Looking back on the evolution of television programing, beginning with the earliest programs, the sitcom is perpetually a huge audience draw. While other categories of shows, like news programs, have also existed since the spread of the televisions in modern households, the sitcom has passed the test of time while constantly changing and introducing new shows each year. Early sitcoms, such as I Love Lucy presented a simple family dynamic with comedic, but easily resolvable, plot twists. The family was typically representative of the average American family and encountered many of the same obstacles and celebrations as their audience members. The key to the sitcom is the ability of the audience to relate to the characters, thus putting themselves in the characters’ shoes.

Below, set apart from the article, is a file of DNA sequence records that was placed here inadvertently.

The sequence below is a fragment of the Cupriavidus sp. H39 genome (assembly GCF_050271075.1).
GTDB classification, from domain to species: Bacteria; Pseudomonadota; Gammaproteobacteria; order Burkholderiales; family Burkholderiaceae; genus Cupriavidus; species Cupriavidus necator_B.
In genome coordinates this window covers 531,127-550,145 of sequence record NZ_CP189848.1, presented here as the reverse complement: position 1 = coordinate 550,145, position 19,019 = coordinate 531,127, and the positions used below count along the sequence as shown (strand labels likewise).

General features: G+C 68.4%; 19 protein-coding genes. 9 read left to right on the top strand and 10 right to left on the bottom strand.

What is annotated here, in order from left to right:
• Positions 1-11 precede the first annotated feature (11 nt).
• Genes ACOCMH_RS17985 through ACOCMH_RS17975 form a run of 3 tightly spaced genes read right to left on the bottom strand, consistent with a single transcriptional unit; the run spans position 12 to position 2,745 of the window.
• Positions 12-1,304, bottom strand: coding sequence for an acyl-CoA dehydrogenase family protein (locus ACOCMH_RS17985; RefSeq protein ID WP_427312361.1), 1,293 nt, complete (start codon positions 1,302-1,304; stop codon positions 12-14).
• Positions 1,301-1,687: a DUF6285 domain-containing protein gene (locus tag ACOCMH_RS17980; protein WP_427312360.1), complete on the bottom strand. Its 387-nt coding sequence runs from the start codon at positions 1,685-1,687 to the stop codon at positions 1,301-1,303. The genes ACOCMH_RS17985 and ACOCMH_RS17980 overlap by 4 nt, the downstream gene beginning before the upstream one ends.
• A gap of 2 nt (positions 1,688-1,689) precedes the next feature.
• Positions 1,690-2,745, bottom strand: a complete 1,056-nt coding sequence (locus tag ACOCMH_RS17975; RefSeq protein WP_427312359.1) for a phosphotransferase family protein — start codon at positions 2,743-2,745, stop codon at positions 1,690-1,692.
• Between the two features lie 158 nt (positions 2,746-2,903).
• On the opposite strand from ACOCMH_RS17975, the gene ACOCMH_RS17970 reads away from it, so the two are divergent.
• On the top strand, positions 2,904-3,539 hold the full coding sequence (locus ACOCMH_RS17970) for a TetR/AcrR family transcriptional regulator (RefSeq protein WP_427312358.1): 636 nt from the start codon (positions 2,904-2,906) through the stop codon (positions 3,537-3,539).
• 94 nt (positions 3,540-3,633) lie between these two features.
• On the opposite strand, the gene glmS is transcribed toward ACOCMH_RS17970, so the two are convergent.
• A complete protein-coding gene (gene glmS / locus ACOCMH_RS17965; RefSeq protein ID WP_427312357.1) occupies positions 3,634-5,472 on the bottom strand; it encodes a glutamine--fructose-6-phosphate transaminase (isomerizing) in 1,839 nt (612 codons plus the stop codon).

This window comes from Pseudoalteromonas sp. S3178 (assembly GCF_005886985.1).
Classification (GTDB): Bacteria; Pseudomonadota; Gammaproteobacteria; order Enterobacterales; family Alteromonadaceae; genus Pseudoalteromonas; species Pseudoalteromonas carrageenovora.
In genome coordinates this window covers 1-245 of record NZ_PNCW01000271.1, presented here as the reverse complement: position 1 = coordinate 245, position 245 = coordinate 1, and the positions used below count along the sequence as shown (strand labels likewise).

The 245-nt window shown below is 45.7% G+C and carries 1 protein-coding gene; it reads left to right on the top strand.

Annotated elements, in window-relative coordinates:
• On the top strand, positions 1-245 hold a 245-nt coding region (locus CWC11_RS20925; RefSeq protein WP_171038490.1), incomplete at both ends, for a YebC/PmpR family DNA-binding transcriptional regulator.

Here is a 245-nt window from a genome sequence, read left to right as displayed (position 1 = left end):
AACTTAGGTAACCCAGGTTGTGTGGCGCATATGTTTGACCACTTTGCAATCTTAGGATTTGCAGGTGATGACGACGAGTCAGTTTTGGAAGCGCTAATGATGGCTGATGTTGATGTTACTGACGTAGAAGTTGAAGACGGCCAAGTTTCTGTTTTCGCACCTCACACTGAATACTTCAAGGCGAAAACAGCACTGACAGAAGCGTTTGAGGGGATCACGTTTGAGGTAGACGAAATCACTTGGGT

Over time the families and friend groups became more complex while mirroring the audience’s lifestyles. As society accepted new norms, the sitcoms of the time reflected these changes. In our present generation, we see the role of feminism and celebration of diversity in most shows. Modern Family, for example, hilariously shows the obstacles of a family with complex family structures including various generations and marriages. Additionally, Modern Family mirrors the acceptance of gay rights through the popularity of Cam and Mitchell’s family. Another show that gained popularity due to its cultural relevance is Veep. The premise of the show is a female politician working her way to the White House. This show would probably not be as popular in past generations, but the current support for females in traditionally male careers can been seen throughout media and especially television. Sitcoms gain and maintain timeless success through mirroring the viewers and giving them an outlet to laugh at our common struggles.